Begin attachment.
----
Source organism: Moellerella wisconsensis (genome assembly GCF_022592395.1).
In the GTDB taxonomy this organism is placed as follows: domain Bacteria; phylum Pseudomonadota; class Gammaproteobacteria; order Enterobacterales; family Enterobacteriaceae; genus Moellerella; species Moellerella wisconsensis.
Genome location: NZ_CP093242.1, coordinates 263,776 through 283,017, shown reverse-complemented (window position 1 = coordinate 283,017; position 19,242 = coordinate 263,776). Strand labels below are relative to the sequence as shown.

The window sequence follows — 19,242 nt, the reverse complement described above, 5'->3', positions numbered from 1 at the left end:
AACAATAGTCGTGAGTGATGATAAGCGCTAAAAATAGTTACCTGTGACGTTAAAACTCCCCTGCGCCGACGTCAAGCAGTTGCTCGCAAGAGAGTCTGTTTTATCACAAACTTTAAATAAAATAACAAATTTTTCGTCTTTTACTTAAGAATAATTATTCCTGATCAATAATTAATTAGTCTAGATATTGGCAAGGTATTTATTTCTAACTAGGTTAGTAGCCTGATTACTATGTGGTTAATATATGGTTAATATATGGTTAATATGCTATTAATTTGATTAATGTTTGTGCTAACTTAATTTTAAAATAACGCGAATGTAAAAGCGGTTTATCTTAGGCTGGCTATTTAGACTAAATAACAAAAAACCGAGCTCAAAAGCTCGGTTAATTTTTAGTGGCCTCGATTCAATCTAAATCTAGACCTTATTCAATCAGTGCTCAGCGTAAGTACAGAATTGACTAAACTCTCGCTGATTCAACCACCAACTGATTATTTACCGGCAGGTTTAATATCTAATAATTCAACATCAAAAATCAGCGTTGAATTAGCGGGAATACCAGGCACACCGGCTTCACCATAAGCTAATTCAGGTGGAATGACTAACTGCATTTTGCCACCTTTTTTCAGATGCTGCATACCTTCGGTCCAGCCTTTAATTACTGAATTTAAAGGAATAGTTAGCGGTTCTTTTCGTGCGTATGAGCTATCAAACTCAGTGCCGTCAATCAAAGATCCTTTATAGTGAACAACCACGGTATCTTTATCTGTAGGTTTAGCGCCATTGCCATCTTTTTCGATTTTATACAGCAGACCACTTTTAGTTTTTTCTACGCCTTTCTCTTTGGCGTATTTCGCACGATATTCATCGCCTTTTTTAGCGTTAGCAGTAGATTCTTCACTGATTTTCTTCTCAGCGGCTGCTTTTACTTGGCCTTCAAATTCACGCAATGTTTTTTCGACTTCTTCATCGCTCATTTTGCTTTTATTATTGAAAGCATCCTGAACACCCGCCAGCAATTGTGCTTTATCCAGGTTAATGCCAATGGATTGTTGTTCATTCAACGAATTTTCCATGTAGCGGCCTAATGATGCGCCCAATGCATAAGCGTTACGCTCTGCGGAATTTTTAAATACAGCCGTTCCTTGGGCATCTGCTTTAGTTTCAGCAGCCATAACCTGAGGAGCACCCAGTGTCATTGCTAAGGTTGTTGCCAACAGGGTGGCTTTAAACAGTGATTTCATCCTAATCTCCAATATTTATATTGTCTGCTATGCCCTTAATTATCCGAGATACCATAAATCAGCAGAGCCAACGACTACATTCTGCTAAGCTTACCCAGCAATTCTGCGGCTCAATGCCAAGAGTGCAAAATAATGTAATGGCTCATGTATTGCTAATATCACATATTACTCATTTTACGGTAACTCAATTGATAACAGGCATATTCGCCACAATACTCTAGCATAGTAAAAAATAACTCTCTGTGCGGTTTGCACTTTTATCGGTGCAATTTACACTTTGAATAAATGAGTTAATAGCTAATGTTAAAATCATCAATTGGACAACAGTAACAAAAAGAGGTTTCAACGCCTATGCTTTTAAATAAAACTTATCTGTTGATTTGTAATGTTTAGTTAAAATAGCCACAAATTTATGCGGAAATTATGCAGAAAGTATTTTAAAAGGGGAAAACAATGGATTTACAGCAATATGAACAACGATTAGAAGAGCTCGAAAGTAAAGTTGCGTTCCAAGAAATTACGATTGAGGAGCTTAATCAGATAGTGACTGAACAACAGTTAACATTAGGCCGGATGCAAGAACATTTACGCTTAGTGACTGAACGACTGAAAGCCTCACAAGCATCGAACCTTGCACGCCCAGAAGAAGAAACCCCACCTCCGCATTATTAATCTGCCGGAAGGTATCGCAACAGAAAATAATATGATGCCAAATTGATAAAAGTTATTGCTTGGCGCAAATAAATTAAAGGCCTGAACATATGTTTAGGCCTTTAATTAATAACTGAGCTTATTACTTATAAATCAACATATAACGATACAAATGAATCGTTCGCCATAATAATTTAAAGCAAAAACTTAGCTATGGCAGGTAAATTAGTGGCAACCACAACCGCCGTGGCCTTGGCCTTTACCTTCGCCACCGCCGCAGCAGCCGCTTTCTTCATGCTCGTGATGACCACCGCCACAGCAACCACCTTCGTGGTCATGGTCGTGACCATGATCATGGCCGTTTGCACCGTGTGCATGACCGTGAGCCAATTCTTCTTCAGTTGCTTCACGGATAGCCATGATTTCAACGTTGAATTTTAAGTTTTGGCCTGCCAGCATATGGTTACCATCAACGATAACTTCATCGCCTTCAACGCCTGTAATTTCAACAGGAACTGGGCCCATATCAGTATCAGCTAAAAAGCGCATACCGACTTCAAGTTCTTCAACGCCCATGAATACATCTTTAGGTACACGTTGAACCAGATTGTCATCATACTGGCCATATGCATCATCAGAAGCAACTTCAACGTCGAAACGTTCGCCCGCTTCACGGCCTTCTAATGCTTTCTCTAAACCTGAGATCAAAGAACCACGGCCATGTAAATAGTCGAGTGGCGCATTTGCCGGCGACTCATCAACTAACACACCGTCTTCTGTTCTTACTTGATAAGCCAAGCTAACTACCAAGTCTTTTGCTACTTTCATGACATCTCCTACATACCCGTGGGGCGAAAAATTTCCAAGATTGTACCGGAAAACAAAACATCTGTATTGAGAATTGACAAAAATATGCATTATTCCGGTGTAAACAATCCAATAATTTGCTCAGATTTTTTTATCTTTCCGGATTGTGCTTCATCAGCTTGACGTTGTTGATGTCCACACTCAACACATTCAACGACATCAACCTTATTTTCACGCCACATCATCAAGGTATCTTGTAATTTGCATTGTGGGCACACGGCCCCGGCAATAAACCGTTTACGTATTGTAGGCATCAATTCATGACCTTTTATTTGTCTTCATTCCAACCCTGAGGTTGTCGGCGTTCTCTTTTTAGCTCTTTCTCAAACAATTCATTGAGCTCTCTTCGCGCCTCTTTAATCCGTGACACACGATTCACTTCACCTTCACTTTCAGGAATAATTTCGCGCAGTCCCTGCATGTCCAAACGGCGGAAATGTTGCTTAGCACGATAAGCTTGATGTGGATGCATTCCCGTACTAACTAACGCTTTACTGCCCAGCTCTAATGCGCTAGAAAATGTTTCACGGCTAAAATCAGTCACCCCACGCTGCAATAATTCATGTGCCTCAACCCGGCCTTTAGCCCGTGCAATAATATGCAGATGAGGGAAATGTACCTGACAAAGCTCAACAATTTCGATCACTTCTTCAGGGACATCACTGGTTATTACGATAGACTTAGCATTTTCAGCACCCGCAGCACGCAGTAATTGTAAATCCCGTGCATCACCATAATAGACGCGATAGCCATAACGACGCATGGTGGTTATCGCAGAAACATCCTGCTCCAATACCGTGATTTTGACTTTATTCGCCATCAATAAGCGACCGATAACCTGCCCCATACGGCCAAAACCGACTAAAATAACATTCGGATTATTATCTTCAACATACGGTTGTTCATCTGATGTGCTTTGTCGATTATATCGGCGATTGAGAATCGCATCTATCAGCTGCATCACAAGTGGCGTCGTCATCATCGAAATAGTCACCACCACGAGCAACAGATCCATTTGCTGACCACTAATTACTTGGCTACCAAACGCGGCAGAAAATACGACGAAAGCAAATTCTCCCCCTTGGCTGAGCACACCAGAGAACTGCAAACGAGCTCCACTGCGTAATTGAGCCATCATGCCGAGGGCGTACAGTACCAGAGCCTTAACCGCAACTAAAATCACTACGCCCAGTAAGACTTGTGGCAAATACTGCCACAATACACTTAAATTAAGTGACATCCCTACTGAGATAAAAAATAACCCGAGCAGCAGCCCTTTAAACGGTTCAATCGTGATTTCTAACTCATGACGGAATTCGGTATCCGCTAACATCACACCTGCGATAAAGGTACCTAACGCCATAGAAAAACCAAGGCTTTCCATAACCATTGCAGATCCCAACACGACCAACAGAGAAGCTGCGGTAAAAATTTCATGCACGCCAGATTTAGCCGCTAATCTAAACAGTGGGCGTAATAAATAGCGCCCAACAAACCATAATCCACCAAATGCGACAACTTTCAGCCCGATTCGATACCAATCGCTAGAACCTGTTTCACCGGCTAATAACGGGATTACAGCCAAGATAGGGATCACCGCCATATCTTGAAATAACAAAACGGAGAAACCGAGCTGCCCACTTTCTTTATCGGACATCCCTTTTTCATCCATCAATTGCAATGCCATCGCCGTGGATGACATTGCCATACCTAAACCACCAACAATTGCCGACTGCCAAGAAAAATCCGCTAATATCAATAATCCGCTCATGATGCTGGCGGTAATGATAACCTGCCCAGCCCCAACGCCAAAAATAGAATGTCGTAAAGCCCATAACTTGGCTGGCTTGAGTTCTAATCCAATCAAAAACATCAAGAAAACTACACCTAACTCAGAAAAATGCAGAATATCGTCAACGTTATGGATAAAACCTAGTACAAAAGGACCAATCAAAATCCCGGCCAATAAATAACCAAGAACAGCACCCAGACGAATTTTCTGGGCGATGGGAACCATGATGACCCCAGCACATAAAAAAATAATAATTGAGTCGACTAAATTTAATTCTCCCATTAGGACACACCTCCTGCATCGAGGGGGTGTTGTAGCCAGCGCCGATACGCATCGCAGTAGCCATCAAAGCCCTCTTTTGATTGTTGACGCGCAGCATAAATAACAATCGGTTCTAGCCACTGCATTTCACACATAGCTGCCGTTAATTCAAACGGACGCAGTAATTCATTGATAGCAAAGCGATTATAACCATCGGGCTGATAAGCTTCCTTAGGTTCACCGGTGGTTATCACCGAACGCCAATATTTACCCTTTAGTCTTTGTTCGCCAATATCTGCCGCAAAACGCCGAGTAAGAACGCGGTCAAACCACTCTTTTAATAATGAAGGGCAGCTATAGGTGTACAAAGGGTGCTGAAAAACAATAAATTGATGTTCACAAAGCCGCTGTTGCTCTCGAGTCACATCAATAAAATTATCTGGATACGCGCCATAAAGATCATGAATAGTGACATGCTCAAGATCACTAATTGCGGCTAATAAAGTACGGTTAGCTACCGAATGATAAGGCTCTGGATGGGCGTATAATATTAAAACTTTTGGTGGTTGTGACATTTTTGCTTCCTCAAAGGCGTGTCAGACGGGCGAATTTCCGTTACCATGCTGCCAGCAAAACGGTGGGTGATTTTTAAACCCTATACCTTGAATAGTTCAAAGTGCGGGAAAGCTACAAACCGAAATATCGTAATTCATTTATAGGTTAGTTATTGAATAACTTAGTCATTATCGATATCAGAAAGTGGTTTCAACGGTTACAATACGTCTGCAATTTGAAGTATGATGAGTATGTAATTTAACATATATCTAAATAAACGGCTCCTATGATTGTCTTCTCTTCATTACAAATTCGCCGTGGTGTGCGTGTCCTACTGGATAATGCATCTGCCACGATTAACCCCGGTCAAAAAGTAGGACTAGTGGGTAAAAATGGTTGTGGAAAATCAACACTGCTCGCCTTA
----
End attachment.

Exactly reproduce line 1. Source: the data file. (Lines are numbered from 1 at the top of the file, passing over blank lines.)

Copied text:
Source organism: Moellerella wisconsensis (genome assembly GCF_022592395.1).